Rinse and Repeat! Working with Modelbuilder Iterators


 

Modelbuilder is often an afterthought to most GIS analysts, however, it can be a powerful tool when it comes to building and replicating complex workflows, as well as automating those boring, tedious tasks.

Iterators are unique to models, and allow you to loop through a process on unique values, tables, layers in your map document, or even workspaces.

Let’s have a look at iterators, and how you can use them.

Iterators can be enabled through the context menu within the model itself. You have a few options available, as can be seen in the image below. For the moment, you can only use one iterator per model (more on this later).

Interators_ContextMenu

You can read about the individual capabilities of each here:
http://resources.arcgis.com/en/help/main/10.2/index.html#//00400000000n000000

The best way to understand this is to look at a simple scenario. Perhaps I have a dataset that I want to filter based on a unique value. For each unique value that I specify (in an excel table, for example), I want to select and export to a new feature class. In order to do this, I will use the Field Values Iterator.

Iterate
I can modify the options by double-clicking on the hexagon. I choose and Excel worksheet (PestSpeciesList$), and my “COM_NAME” field has all the unique values. I can also choose to skip null values or specify a value to ignore.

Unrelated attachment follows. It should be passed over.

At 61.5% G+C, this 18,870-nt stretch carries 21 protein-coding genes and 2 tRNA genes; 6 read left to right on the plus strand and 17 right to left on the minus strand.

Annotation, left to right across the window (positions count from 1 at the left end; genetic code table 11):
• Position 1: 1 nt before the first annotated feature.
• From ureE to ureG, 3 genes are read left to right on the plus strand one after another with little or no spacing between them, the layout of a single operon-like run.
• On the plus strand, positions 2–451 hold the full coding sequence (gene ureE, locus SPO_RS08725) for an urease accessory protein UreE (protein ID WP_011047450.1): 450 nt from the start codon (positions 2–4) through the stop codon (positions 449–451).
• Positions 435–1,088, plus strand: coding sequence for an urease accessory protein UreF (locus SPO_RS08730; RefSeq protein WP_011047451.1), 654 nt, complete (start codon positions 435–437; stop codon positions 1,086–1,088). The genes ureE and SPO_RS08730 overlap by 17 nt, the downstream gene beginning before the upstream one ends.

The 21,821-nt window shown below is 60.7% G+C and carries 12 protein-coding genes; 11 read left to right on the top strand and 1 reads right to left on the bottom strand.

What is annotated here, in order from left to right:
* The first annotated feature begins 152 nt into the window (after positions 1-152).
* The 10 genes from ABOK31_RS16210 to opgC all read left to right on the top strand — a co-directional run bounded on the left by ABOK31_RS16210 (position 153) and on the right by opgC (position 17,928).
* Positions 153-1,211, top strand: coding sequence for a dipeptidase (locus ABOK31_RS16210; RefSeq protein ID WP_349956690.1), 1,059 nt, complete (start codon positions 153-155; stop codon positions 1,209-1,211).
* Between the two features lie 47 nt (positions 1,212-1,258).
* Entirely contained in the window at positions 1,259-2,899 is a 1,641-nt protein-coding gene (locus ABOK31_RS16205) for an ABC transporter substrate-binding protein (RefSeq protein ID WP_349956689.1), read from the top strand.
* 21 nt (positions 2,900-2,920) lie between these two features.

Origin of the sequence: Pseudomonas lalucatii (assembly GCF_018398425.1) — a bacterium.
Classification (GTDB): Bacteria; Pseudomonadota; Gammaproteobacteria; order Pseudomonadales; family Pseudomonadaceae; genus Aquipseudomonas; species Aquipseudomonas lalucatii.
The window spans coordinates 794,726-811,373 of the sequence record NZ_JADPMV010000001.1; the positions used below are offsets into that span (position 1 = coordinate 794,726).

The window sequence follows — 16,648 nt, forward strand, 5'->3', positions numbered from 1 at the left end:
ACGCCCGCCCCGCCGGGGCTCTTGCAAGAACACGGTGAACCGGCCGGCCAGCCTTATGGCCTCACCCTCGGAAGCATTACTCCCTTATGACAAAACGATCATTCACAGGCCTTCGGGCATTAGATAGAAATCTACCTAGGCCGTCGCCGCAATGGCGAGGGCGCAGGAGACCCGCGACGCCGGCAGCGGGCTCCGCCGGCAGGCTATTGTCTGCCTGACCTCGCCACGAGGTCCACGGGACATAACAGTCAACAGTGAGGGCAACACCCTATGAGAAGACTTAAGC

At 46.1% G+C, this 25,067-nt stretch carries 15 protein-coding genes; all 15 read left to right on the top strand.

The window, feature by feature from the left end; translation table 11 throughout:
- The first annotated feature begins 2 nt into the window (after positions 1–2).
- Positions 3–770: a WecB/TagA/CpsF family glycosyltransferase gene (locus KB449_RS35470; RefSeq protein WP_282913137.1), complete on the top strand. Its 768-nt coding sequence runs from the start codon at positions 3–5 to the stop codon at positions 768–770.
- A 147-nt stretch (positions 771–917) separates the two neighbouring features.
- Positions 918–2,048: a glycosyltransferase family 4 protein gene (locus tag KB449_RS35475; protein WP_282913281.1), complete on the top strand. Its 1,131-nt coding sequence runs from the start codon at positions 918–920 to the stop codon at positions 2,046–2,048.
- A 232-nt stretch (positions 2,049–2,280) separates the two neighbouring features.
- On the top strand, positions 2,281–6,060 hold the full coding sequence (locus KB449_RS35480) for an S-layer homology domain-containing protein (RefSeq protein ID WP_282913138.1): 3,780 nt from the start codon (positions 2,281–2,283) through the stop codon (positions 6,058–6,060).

spreadsheet

Once I’ve done this, the iterator now has all the information to loop through the dataset and select features based on the unique values in my spreadsheet.fulliterator

Every time it loops through, it parses that unique value to a variable I can now use in other geoprocessing tools, as an In-Line Variable.

In-line variables are great because they allow you to automatically populate SQL queries, or automatically name file names based on the unique value chosen. All I need to do is input %Value% wherever I want the variable to be used. Remember that “Value” can be any name you give it, but it is the output of the iterator (green oval in image above).

In this case, I want to export those selected features to a new feature class, so I’m going to use the Feature Class to Feature Class tool. Any parameter that I would have had to individually specify, can now use the in-line variable.inlinevariables

 

 

Let’s recap – I started with a spreadsheet with 3 unique values. The iterator takes each of the three values using each entry under “COM_NAME”, and uses that unique value (%Value%) to select features and export to automatically named feature classes (“PestSurvey_Pricklyacacia”, “PestSurvey_Parthenium”, “PestSurvey_Lantana”).

Now this is a very simple example. I can build my complex workflows using modelbuilder, and rather than having to run the workflow repetitively, I can use an iterator as a loop. This is a really good resource for people like me, who don’t like to write scripts. If you need more than one iterator, you can employ nested models, but that is a whole other blog entry.

So go ahead and use those iterators, run that model, and grab a coffee while modelbuilder does the hard work for you.

Happy Easter!

Ebony

6 thoughts on “Rinse and Repeat! Working with Modelbuilder Iterators

  1. Beth

    Great blog post! Do you happen to have an example of using the While Iterator? I can’t seem to find any good demos/examples.

    Reply
    1. Ebony W Post author